Lifestyle advice from general practitioners and changes in health‐related behaviour in Australia: secondary analysis of 2020–21 National Health Survey data

Loai Albarqouni, Hannah Greenwood, Caroline Dowsett and Paul P Glasziou
Med J Aust || doi: 10.5694/mja2.52285
Published online: 6 May 2024

Lifestyle factors — smoking, alcohol consumption, inadequate dietary levels of fruit and vegetables — are major risk factors for chronic medical conditions.1 The importance of clinicians encouraging people to modify their lifestyles is emphasised in many guidelines.2 A study that included 4716 American adults found that patient‐reported lifestyle advice from their doctors was associated with corresponding behavioural changes (weight reduction, increased physical activity).3 How often Australian general practitioners provide their patients with lifestyle advice and whether such advice is effective are unknown.

To investigate these questions, we undertook a secondary analysis of data collected by the 2020–21 National Health Survey, a nationally representative Australian Bureau of Statistics household survey.4 The survey included questions about demographic and socio‐economic characteristics, health conditions, lifestyle risk factors and behaviours, and health care services use. Participants were asked whether they had received lifestyle advice from general practitioners during the past twelve months — including about reducing or quitting smoking; drinking alcohol in moderation; reaching a healthy weight; increasing physical activity; and eating healthy food or improving diet — and about their alcohol consumption, smoking, and eating behaviour (composite of fruit and vegetable consumption) compared with twelve months ago.4 Sampling weights were applied to responses to estimate proportions weighted to the total Australian population. We examined associations between receiving lifestyle advice from general practitioners and changed behaviour in logistic regression analyses adjusted for potential confounders, using R 4.0.2 (R Foundation for Statistical Computing); we report adjusted odds ratios (aORs) with 95% confidence intervals (CIs). The Bond University Human Research Ethics Committee approved the study (CD03279).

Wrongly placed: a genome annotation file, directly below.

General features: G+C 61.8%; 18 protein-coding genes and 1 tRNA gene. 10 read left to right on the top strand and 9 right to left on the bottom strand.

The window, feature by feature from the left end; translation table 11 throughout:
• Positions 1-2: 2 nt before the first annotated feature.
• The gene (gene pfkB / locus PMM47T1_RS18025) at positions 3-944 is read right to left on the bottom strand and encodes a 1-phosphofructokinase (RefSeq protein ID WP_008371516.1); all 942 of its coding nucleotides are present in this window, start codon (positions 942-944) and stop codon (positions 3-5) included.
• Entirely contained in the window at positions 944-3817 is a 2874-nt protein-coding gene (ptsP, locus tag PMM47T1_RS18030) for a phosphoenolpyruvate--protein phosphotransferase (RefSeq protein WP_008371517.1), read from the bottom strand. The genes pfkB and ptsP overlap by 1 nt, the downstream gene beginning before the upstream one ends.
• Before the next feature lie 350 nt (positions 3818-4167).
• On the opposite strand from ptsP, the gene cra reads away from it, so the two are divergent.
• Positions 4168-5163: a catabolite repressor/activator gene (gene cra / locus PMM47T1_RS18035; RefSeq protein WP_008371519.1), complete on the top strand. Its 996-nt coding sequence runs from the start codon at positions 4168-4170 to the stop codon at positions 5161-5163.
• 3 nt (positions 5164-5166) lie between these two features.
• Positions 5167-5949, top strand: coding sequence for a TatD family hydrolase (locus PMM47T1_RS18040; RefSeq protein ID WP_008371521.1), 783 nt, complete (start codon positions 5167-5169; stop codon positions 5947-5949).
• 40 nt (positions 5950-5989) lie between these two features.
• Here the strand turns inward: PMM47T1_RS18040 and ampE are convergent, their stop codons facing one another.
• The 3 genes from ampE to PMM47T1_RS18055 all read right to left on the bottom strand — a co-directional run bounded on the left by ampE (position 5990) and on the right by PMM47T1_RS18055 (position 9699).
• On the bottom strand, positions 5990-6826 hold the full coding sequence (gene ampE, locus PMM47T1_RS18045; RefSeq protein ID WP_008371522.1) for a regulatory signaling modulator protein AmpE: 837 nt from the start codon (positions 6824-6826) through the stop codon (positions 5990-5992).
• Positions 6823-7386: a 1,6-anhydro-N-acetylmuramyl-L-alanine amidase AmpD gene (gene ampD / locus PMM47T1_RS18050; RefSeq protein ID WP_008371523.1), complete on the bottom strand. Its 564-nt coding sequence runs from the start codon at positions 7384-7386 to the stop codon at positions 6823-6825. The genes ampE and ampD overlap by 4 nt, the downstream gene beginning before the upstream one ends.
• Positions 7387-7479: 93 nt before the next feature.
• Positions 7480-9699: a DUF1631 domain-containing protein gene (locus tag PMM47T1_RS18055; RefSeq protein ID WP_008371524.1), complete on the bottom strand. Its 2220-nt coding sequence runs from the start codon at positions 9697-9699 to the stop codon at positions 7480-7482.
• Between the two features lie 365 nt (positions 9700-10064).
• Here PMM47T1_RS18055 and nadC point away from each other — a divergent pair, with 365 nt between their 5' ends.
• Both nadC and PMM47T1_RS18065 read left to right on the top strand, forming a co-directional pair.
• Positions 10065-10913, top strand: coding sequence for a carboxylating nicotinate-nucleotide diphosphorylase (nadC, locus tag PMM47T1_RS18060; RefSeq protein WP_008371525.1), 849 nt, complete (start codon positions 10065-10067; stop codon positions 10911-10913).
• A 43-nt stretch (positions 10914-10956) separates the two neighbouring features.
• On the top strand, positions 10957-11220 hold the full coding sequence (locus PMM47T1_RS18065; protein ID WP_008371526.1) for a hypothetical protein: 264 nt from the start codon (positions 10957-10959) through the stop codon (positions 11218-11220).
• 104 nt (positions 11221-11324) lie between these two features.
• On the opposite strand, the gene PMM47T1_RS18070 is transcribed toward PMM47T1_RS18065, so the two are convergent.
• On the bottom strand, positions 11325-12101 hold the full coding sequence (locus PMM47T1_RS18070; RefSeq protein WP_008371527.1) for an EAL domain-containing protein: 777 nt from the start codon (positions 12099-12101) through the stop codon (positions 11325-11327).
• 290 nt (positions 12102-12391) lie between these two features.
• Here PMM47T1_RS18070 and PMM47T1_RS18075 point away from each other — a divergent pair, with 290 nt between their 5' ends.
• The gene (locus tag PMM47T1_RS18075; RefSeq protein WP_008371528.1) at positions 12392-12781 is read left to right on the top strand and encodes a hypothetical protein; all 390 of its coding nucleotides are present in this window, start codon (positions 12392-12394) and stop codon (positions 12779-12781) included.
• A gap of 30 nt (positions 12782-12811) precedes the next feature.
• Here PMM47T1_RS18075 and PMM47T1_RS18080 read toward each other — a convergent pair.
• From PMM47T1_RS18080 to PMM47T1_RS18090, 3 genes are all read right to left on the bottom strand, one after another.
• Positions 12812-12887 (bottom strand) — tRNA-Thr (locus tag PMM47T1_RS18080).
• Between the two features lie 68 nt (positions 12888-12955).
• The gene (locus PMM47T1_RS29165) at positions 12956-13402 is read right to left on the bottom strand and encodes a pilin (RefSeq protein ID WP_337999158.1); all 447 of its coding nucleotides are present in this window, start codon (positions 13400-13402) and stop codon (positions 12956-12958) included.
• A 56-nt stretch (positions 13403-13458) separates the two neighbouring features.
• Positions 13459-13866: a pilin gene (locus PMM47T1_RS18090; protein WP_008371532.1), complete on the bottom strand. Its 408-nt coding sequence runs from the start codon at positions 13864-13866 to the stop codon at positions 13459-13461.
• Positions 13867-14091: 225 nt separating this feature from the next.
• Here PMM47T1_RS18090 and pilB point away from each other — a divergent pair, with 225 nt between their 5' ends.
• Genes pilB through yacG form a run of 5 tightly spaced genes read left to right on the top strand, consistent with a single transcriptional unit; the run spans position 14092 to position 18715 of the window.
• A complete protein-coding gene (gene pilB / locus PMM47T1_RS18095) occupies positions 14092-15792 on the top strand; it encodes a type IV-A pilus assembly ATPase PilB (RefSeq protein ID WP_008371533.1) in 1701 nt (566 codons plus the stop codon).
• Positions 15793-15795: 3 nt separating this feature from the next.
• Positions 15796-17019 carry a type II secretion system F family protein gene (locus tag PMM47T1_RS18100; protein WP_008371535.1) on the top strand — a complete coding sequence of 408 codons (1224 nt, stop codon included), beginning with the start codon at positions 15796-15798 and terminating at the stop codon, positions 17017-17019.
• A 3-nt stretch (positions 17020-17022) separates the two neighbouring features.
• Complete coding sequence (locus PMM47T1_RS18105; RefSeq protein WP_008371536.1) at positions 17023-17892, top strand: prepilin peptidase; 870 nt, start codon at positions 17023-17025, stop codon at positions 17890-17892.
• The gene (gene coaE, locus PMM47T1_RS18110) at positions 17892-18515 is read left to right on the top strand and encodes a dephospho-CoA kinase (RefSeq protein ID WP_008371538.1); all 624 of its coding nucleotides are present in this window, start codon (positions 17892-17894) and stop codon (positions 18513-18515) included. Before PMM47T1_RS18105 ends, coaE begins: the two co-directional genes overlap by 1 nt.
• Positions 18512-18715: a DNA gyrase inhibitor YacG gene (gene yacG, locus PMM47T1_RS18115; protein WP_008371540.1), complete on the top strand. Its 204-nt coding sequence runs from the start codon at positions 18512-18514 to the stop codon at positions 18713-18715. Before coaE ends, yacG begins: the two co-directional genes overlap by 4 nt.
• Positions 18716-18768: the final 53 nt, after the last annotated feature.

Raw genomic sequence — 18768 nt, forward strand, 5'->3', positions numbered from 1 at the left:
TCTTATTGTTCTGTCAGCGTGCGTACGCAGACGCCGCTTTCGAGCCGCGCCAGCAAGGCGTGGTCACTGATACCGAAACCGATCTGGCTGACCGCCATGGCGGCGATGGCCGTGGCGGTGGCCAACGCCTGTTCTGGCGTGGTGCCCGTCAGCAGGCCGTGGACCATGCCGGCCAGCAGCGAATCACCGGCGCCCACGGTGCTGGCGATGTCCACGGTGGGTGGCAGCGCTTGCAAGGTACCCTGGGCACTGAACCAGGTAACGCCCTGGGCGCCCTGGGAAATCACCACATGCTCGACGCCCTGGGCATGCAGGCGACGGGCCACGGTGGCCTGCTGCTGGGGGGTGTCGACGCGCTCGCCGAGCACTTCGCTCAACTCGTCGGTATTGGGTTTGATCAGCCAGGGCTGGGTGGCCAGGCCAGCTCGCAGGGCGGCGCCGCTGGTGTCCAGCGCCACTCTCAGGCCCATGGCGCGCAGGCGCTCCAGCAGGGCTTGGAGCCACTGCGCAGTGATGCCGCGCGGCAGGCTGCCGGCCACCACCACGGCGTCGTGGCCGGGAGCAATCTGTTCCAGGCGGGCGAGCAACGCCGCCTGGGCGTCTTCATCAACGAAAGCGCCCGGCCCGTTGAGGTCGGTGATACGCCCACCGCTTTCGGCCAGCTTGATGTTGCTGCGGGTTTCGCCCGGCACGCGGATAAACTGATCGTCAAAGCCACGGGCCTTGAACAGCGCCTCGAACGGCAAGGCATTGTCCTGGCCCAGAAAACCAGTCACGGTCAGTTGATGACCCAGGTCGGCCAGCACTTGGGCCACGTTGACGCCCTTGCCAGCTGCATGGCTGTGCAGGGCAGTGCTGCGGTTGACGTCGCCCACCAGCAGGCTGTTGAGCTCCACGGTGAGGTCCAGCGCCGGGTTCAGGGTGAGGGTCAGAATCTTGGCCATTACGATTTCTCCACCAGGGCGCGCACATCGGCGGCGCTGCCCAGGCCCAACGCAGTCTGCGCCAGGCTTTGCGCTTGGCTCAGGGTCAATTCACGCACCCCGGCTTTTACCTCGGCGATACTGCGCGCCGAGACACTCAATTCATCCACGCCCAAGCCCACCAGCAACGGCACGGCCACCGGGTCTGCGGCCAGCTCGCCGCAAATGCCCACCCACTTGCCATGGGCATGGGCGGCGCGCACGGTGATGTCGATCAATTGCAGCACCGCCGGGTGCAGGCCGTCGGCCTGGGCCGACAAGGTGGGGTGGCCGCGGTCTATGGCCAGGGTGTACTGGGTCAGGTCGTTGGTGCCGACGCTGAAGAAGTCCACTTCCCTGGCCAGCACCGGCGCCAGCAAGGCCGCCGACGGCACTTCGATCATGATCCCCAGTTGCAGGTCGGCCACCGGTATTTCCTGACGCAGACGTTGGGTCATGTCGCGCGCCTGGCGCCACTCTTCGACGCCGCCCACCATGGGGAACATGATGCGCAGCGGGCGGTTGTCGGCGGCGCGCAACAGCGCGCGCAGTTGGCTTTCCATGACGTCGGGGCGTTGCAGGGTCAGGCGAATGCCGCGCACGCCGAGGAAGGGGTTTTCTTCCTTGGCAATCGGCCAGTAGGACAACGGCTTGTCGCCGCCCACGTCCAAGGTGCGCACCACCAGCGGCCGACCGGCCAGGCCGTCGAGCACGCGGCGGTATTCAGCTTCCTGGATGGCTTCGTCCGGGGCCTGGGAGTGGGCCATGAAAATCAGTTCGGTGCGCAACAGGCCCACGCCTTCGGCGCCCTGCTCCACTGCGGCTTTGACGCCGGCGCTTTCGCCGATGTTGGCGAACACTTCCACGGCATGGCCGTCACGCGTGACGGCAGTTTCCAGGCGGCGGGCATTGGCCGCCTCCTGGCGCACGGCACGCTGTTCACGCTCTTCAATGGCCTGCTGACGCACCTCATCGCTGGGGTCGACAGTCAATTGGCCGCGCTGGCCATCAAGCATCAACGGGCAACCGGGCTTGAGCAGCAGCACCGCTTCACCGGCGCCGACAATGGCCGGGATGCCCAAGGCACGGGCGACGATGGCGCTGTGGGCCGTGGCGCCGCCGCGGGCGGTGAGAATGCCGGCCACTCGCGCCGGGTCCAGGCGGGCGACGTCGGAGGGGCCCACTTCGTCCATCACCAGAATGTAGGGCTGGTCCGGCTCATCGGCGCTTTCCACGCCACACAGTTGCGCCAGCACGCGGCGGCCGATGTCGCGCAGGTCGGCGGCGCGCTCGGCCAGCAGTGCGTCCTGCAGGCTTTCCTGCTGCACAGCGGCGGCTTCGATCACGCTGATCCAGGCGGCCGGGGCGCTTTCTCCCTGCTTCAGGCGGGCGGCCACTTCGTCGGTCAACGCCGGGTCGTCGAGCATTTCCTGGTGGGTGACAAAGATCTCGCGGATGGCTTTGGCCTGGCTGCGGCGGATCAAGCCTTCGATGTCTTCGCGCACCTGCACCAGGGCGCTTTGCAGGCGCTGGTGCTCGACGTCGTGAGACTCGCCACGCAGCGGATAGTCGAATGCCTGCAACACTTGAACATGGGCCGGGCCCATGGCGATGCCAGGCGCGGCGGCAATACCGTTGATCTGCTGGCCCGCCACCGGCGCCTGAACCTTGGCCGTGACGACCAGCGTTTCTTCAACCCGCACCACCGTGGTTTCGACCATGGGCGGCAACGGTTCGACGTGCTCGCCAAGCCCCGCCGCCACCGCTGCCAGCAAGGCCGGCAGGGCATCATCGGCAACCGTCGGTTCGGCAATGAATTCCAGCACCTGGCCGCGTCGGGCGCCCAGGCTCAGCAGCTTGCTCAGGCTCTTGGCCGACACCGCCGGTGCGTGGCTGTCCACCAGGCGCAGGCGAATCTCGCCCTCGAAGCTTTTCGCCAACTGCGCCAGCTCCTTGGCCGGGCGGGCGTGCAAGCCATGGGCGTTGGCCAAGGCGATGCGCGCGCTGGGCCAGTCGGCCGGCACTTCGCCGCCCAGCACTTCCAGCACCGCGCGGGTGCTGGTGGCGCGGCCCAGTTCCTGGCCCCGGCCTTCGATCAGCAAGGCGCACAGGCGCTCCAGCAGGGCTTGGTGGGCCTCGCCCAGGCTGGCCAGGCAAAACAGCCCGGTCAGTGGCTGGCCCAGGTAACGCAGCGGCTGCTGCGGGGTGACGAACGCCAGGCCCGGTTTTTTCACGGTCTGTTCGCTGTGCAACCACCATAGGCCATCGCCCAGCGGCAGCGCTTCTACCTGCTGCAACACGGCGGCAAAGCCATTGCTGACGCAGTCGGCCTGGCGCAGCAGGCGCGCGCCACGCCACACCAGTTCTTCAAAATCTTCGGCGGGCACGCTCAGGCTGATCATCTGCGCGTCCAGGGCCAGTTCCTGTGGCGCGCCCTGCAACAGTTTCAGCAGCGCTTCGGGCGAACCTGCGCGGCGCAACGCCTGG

Of 13 281 survey respondents (7026 women, 50.5%) (Supporting Information, table 1), 2701 reported that their alcohol intake exceeded the recommended maximum level (20.1%), 851 currently smoked (9.1%), and 12 009 did not meet the minimum recommended combined intake of fruit and vegetables (91.9%) (Supporting Information, table 2). Of all respondents who reported exceeding recommended alcohol consumption limits, 238 had been advised to reduce it (8%), and 540 had reduced their alcohol use over the past twelve months (21%). Of 804 people who smoked, 228 had been advised to quit (27%), and 282 had reduced their smoking levels over the past twelve months (34%). Of all respondents with lower than recommended fruit and vegetable consumption, 1072 had been advised to increase it (9%), and 2153 had improved their consumption over the past twelve months (19%) (Supporting Information, table 3). Respondents who had received lifestyle advice from general practitioners were more likely to change their behaviour than those who had not (alcohol intake: aOR, 1.64; 95% CI, 1.22–2.21; smoking: aOR, 1.85; 95% CI, 1.26–2.72; diet: aOR, 1.63; 95% CI, 1.38–1.94) (Box).

Limitations to our study include the fact that we examined national health survey data, self‐reported information collected at a single time point (snapshot or cross‐sectional); our findings are therefore subject to recall and social desirability biases, and should be interpreted cautiously.